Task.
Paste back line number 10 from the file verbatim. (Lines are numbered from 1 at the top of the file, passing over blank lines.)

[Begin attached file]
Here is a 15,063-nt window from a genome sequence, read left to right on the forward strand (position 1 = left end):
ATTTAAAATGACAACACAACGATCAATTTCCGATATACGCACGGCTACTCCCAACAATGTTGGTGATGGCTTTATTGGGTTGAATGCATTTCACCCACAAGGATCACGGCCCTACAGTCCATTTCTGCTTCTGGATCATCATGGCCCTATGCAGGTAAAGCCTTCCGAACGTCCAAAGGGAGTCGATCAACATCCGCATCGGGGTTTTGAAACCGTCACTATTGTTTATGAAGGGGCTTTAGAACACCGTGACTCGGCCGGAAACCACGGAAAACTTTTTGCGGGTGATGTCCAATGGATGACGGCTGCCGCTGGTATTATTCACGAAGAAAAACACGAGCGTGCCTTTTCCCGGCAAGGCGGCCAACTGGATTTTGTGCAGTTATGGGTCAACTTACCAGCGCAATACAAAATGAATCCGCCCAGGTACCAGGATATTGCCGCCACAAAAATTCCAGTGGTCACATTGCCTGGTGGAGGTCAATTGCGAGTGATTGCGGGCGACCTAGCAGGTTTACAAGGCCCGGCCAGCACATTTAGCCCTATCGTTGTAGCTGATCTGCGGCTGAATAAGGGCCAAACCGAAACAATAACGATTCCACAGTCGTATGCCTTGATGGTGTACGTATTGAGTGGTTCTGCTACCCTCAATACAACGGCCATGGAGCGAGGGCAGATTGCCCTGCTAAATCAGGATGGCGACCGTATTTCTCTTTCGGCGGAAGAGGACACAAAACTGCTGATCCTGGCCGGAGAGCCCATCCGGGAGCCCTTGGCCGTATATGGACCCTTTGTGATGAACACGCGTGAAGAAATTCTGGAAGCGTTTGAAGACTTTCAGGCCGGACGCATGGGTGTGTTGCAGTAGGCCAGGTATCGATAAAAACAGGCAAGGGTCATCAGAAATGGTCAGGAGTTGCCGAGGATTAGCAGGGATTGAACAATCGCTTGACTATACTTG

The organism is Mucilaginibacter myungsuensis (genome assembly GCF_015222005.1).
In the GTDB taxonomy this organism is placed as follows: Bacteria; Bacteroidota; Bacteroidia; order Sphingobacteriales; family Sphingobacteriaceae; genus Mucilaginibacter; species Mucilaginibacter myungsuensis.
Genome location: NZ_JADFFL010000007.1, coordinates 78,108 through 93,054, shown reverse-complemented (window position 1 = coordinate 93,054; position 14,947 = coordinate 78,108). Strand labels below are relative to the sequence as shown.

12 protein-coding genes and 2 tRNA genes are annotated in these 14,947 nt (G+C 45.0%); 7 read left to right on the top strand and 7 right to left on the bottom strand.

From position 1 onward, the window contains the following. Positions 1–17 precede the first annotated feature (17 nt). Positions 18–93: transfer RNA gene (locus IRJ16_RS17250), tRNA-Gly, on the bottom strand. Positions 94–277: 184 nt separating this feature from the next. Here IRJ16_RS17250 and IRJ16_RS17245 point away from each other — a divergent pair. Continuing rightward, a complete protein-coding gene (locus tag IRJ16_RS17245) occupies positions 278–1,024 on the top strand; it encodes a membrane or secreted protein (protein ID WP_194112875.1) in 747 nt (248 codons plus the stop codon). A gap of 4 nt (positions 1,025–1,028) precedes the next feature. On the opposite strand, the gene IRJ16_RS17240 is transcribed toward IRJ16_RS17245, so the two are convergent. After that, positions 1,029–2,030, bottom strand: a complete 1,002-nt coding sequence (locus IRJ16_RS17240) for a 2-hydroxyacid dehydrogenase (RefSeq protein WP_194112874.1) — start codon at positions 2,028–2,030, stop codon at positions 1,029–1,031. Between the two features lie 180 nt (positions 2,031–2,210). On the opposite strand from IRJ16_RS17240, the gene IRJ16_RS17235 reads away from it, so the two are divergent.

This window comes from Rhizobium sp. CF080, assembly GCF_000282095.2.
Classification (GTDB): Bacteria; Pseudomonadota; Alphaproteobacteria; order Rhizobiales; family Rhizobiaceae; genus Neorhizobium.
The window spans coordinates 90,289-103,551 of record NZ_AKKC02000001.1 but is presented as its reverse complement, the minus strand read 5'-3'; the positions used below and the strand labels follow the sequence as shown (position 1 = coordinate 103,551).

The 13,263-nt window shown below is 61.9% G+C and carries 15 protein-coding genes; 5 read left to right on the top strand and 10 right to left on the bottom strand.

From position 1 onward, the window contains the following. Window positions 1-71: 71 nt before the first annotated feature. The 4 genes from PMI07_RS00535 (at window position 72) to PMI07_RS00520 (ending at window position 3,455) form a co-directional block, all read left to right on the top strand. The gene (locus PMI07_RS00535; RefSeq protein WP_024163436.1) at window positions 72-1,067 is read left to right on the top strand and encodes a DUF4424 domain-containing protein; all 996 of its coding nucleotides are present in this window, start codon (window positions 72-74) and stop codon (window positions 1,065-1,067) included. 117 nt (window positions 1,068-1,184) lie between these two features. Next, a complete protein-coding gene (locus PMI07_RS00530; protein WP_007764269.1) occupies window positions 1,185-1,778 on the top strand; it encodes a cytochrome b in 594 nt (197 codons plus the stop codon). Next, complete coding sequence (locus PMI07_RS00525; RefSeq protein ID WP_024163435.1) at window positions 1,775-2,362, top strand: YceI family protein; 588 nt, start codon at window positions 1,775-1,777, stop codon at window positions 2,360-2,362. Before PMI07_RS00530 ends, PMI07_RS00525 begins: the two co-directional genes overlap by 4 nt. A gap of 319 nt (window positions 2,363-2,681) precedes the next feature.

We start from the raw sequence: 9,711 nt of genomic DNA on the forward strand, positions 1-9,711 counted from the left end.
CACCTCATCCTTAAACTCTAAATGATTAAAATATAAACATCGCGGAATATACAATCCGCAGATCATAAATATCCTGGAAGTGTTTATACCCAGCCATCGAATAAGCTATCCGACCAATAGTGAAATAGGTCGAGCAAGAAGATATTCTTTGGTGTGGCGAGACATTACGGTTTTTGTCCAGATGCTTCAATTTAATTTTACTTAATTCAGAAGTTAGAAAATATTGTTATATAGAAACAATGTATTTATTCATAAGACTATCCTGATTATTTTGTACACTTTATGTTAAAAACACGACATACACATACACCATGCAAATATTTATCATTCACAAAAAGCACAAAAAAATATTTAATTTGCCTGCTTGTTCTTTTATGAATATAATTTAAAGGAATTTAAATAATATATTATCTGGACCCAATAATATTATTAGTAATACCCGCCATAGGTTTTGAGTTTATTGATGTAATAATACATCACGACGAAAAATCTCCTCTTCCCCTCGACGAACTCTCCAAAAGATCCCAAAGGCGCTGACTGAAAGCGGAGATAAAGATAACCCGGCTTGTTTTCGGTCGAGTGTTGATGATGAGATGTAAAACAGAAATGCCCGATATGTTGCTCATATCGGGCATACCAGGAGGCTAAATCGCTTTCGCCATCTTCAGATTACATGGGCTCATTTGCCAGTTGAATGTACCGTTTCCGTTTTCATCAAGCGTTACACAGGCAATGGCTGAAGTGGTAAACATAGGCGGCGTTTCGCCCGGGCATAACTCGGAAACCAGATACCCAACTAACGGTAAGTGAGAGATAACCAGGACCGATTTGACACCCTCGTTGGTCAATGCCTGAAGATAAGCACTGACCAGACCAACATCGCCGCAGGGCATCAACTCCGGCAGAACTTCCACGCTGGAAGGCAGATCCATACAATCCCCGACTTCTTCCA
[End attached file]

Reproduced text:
The window spans coordinates 90,289-103,551 of record NZ_AKKC02000001.1 but is presented as its reverse complement, the minus strand read 5'-3'; the positions used below and the strand labels follow the sequence as shown (position 1 = coordinate 103,551).